A couple of months ago, when I was going to Germany for the Links conference at Heidelberg, I had planned a visit to Hahnemann’s house at Torgau. Before leaving India and even for the first few days in Germany, I was busy preparing the October issue of our ezine and never had any time to think about this visit to Hahnemann’s house. It was just another item in the itinerary. When the conference ended on 21st October, my friend Sigi and I drove to Wetzlar and stayed overnight at the house of Sigi’s brother. We had decided to move out early next morning but got up a bit late. It was a very long drive from Wetzlar to Torgau, but we expected to reach there in late afternoon. We were told that someone would be waiting for us at Hahnemann’s house between 2 to 3 pm. But the distance and traffic were greater than our expectations and instead of reaching there in late afternoon, we arrived in early evening! We were not sure if we would find anyone at the house now.
Torgau looked very serene and peaceful and there was hardly a soul on the street. It is a very old town and most of the houses still retain the historic look. As we parked the car and started moving towards Hahnemann’s house, the feeling of being so close to history started taking over. The town was so quiet that it felt like you were walking through history. The excitement and apprehension started building up. The closer we came to Hahnemann’s house, the more the ‘item n the itinerary started becoming a special experience. I was aching to see the place where Hahnemann had lived two centuries ago, where he wrote the first edition of Organon ..where it all started for homeopathy!
It was our lucky day. We were very late and yet we were just in time to find a wonderful lady waiting for us to show us the house. The house was lying vacant for decades and was in such a bad shape that people at Torgau wanted to bring it down. But just in time someone found out that 200 years ago, this house belonged to Samuel Hahnemann. It was a special discovery. Then a bundle of good souls came together, bought the place, renovated it from scratch and have now opened an International College of Homeopathy at Hahnemann’s house. The work that has been done to restore the house is commendable. It looks new now but still you can see the shades of history peeping from the walls. Some part of the floor, walls, paint and fixtures are still original.
As we entered the house, we saw the place where Hahnemann’s kitchen had been. Then we moved on to his guest room. The room still had the original wooden ceiling and some murals on the walls and the roof still exist. Hahnemann’s patients probably waited in the same room. With every little detail unfolding in front of my eyes, the emotions started building up. I had never imagined before how it would feel to be at Hahnemann’s house, the place where the man himself had lived. There was a sense of belonging to the place. As we moved to the next room, I was totally captivated. Here I was, standing in Hahnemann’s study, the place where he saw his patients and wrote the Organon. I can not describe the feeling in words. Hahnemann felt so close. I was so overcome by emotions that I could not help tears streaming down my eyes. The ‘item’ in the itinerary was becoming extra-special with each passing moment.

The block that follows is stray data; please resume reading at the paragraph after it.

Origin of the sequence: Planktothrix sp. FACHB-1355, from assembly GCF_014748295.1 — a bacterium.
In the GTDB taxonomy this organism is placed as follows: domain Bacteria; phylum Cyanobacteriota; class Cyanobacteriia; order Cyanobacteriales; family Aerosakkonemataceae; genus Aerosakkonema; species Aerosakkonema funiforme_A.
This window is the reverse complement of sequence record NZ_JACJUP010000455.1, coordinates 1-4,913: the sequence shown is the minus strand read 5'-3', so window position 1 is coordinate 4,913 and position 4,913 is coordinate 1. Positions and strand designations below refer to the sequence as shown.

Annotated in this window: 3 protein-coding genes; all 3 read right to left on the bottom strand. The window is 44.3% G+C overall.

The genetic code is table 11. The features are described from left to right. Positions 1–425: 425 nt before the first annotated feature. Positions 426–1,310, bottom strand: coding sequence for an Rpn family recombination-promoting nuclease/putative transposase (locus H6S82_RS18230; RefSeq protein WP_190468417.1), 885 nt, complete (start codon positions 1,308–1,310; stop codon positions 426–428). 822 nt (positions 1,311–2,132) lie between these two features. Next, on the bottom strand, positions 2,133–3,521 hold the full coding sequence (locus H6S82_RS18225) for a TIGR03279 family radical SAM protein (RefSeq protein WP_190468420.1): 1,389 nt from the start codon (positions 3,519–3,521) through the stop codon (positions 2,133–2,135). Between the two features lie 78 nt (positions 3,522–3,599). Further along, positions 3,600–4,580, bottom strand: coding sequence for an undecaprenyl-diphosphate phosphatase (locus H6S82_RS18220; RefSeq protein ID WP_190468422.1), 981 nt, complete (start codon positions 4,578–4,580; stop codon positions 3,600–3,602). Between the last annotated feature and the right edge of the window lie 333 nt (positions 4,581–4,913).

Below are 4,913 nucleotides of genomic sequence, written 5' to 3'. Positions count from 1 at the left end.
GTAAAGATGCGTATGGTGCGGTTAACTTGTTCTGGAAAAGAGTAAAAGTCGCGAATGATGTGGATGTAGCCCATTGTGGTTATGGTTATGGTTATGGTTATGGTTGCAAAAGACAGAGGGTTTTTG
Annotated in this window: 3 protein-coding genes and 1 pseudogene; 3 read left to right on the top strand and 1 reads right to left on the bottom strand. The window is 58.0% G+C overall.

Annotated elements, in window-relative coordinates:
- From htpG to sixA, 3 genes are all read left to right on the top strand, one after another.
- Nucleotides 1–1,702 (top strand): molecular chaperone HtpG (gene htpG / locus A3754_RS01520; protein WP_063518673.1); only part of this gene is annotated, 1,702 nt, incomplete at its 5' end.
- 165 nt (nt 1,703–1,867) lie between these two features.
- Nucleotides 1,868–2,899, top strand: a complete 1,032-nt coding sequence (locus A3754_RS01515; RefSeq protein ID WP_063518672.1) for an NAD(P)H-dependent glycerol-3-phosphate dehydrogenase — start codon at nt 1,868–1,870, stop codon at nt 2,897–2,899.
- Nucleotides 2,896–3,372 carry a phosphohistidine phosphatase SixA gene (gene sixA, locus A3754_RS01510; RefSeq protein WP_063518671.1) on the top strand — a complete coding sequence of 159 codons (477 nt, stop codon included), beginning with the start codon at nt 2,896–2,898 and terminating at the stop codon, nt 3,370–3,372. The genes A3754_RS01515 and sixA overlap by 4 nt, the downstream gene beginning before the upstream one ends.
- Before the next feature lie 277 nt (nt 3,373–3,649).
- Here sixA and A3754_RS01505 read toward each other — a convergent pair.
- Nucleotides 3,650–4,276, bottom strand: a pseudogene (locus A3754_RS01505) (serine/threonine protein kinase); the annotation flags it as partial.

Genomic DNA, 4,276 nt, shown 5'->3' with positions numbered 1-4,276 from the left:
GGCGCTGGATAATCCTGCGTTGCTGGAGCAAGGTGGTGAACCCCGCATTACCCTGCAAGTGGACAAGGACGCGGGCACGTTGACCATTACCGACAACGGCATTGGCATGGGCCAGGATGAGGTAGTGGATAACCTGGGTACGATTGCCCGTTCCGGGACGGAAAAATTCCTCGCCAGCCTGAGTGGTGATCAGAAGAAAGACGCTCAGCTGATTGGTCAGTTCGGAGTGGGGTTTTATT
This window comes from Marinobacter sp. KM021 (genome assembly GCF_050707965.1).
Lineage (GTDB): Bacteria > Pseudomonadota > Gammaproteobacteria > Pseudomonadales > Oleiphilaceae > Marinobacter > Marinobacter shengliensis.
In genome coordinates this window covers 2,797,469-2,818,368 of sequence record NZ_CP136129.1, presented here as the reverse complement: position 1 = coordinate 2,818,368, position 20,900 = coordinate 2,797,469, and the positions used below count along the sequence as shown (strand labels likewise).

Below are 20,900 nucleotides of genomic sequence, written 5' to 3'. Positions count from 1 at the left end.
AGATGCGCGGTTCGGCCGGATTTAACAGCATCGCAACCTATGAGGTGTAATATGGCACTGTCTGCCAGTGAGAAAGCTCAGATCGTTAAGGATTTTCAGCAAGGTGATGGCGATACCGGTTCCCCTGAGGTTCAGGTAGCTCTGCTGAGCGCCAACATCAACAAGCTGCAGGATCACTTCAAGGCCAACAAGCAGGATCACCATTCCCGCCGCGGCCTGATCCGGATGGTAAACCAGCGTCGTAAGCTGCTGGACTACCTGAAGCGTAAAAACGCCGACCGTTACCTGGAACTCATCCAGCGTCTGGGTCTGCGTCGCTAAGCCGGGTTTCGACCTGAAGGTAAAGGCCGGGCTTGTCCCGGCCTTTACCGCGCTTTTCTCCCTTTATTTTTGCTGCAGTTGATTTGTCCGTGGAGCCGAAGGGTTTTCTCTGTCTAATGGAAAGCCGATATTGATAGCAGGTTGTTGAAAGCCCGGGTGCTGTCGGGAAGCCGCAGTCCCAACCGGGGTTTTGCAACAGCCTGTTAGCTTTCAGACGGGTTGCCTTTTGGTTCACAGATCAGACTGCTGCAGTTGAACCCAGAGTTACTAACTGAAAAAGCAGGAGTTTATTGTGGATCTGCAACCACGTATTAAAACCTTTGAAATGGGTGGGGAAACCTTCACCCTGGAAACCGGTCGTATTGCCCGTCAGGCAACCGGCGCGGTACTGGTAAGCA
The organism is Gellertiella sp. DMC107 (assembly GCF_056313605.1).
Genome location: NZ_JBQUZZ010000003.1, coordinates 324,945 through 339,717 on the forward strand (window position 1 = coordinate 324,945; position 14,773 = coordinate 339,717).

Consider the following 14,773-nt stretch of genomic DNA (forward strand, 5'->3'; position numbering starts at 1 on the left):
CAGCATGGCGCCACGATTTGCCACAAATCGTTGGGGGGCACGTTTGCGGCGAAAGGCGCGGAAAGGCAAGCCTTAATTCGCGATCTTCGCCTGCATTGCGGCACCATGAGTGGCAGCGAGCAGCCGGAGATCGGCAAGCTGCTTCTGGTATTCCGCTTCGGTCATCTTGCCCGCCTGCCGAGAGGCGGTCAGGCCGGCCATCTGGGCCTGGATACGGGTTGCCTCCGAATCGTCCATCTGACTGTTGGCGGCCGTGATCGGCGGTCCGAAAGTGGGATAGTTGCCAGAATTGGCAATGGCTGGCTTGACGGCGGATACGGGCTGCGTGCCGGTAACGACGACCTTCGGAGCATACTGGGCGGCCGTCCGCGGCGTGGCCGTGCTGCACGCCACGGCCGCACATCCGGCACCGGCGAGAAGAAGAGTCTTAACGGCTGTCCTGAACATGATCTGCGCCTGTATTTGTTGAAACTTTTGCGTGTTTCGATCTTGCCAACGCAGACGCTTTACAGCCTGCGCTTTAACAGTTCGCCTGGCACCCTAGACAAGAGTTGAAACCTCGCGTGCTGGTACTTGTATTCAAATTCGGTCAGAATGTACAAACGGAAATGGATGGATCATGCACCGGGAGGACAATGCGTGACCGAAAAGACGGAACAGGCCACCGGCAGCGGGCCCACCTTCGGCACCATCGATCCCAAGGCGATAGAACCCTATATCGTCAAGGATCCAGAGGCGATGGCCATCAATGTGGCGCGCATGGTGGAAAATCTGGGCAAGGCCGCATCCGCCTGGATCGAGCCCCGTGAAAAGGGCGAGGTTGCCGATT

We saw the living room where the family gathered and other rooms, passages and attic that were full of history. It felt so good to walk on the floor on which Hahnemann had walked, to open the same doors, to move through the same passages. When we walked out, the streets were empty, the sun had gone down and my mood was somber. I didn’t feel like going back. I was feeling emotionally attached to that place. It was probably just my love for Hahnemann and the feeling of being so close to him that made me feel part of it all. I didn’t feel like a foreigner there!
The idea of a special issue on Hahnemann germinated at Hahnemann’s house. Over the last few months, we planned many things but not all our plans bore fruit. But we have worked hard to compile what you will read in this issue. The issue is full of history blended with modern times. You can even see a collection of photos from Hahnemann’s house at Torgau.
In this issue, we have David Little in our hot-seat. David is among the very few people who have studied Hahnemann’s life and works inside-out. I have discussed many aspects of Hahnemann’s life with David and have unearthed a lot of facts that everyone should be aware of. Robert Jütte and Rudi Verspoor, two scholars of equally high caliber, shed more light on Hahnemann’s life and works. Dana Ullman, Grant Bentley & Louise Barton, Shiv Dua, Mary Glaisyer, Feonna Bartlett and Ewald Stöteler add shimmer to this special issue with their contributions on Hahnemann.
To make a contribution myself, I have resumed my lectures on Organon and this month I explore the concept of Vital Force. The lecture is available in Audio and text.
Cyril Smith continues his special research series, Rowenna Johnson shares her interview with Jeremy Sherr, Alan has come up with more tips and secrets and we have also released 61 lesser writings of C.M Boger in this mammoth issue.
Last but not the least, I am happy to announce that the Alternative Noble Prize winner, Prof. George Vithoulkas, will be answering queries from our subscribers every month. The first set of questions and answers are being published this month.
There is much more to explore in this issue. I would like to thank all our contributors and everyone who sent in their articles, images and ideas for this issue. Some of it we could not feature in this issue due to scarcity of space. We hope you will like it and we look forward to your feedback on this special issue. Read, enjoy and do write to me at firstname.lastname@example.org
Yours in Homeopathy,